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Leonardo da Vinci (Vinci 1452-Amboise 1519)

Recto: The bones, muscles and tendons of the hand. Verso: The bones of the hand c.1510-11

RCIN 919009

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Recto: five studies of a right hand, showing bones and muscles; six smaller drawings of digits; notes on the drawings. Verso: studies of the skeleton of a right hand; anatomical studies of fingers; studies of the skeleton of a right hand; a clenched fist; notes on the drawings.

Leonardo demonstrates the structure of the hand, building it up in the manner of an engineer. He begins at lower left with the bones, then adds the deep muscles of the palm and wrist at lower right, the first layer of flexor tendons at upper left, and the second layer of tendons at upper right. Leonardo was intrigued that the two sets of tendons bend the fingers in different ways, either with the finger held straight or curling the finger, as shown at bottom right; in each finger one tendon passes through a gap in the other, illustrated at upper centre, as he had observed in the bear’s foot more than twenty years earlier.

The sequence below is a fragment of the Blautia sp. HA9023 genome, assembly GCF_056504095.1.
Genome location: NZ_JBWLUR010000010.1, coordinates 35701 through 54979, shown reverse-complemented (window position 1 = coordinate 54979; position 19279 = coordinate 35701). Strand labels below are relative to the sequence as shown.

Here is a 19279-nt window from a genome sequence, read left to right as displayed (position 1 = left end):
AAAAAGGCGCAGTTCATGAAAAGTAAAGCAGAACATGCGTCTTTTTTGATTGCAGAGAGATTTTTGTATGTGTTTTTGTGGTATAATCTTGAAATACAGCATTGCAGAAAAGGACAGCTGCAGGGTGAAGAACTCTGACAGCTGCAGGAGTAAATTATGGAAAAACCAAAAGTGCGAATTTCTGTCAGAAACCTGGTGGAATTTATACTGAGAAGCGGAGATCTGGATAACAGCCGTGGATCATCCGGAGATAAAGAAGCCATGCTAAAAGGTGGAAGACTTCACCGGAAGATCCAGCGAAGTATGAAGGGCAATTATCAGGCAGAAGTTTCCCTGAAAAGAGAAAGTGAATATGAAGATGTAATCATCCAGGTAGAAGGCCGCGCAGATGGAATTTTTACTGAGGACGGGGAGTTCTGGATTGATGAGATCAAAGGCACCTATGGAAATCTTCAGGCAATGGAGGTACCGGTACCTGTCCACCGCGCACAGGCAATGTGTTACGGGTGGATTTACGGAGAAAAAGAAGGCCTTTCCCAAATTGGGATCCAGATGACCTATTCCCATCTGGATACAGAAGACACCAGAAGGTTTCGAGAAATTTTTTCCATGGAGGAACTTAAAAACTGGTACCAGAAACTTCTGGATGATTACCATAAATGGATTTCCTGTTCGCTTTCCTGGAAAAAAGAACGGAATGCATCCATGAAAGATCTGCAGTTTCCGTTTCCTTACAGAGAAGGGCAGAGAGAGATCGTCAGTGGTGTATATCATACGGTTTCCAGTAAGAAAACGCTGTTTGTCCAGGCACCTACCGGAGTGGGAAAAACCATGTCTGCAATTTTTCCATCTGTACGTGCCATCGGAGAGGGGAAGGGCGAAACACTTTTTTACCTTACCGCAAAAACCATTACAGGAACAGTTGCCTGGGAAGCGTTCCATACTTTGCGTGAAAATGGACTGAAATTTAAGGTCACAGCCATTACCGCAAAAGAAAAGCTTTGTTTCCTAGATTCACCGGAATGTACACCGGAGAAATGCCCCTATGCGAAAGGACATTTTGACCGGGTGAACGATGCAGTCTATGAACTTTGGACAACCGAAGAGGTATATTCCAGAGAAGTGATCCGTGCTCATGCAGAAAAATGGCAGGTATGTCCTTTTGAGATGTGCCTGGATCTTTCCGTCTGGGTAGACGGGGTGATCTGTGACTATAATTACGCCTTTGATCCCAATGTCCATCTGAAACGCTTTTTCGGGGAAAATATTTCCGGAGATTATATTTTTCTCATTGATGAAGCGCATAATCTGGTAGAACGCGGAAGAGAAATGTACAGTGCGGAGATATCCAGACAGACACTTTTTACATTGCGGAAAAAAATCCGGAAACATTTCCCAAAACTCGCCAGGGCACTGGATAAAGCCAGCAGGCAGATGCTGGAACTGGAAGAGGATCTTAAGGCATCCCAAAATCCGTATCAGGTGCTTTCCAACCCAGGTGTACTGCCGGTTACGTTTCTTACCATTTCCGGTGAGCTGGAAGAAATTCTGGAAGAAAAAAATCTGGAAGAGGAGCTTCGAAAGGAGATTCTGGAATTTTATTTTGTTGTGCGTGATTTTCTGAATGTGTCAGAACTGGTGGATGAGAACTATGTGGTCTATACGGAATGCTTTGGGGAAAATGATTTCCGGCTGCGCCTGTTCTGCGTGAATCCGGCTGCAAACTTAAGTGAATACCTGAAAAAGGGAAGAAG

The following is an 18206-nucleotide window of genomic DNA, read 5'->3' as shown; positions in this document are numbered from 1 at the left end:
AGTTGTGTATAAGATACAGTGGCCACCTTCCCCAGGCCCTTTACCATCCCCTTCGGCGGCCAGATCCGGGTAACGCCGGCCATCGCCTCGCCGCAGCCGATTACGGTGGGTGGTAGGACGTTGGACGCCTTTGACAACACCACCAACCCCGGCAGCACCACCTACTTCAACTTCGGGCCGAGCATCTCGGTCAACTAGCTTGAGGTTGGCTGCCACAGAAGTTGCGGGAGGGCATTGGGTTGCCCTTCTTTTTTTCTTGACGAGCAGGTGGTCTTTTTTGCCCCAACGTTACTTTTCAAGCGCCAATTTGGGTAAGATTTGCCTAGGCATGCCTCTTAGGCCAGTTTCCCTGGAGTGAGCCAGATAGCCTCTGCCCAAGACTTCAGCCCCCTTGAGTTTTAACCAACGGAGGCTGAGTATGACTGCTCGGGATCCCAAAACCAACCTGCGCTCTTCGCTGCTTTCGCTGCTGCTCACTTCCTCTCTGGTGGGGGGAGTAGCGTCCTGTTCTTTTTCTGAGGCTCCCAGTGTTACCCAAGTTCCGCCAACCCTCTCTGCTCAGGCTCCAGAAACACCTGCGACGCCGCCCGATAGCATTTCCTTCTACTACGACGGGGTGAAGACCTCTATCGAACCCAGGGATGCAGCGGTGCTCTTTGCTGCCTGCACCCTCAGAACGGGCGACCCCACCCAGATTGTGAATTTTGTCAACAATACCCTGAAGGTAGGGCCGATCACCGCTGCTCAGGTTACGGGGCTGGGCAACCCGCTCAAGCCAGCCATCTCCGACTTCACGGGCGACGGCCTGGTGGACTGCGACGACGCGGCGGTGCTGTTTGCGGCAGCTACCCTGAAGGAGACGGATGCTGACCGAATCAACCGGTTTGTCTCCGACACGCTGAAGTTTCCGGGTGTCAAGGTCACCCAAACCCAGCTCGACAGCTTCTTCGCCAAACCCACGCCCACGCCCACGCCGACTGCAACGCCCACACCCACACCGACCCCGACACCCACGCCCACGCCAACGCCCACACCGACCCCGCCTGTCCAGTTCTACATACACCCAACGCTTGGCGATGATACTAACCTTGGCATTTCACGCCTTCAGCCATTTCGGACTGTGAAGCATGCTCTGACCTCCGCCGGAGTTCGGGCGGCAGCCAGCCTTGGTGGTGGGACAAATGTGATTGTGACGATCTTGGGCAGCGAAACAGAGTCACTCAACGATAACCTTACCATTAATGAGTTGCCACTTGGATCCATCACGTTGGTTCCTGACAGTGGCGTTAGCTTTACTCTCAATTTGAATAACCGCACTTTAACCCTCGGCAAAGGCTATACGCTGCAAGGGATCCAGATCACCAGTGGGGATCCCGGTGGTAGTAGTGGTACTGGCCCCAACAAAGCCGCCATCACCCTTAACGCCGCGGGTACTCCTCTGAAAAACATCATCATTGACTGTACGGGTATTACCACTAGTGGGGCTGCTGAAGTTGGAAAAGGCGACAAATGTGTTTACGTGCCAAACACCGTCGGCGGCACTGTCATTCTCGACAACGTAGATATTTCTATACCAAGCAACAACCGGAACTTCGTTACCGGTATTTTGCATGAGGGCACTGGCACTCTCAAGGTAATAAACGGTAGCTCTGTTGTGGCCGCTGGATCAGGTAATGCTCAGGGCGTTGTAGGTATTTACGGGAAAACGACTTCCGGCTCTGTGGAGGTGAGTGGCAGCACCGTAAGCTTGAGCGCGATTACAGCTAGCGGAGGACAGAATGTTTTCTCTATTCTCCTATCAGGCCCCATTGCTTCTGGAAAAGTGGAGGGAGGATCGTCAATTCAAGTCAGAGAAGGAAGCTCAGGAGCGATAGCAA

In the winter of 1510-11 Leonardo was apparently working in the medical school of the University of Pavia, alongside the professor of anatomy Marcantonio della Torre. His investigations focussed on the mechanisms of the bones and muscles, and he developed novel illustrative techniques to convey the complexity of these mobile, layered, three-dimensional structures.

Text adapted from Leonardo da Vinci: A life in drawing, London, 2018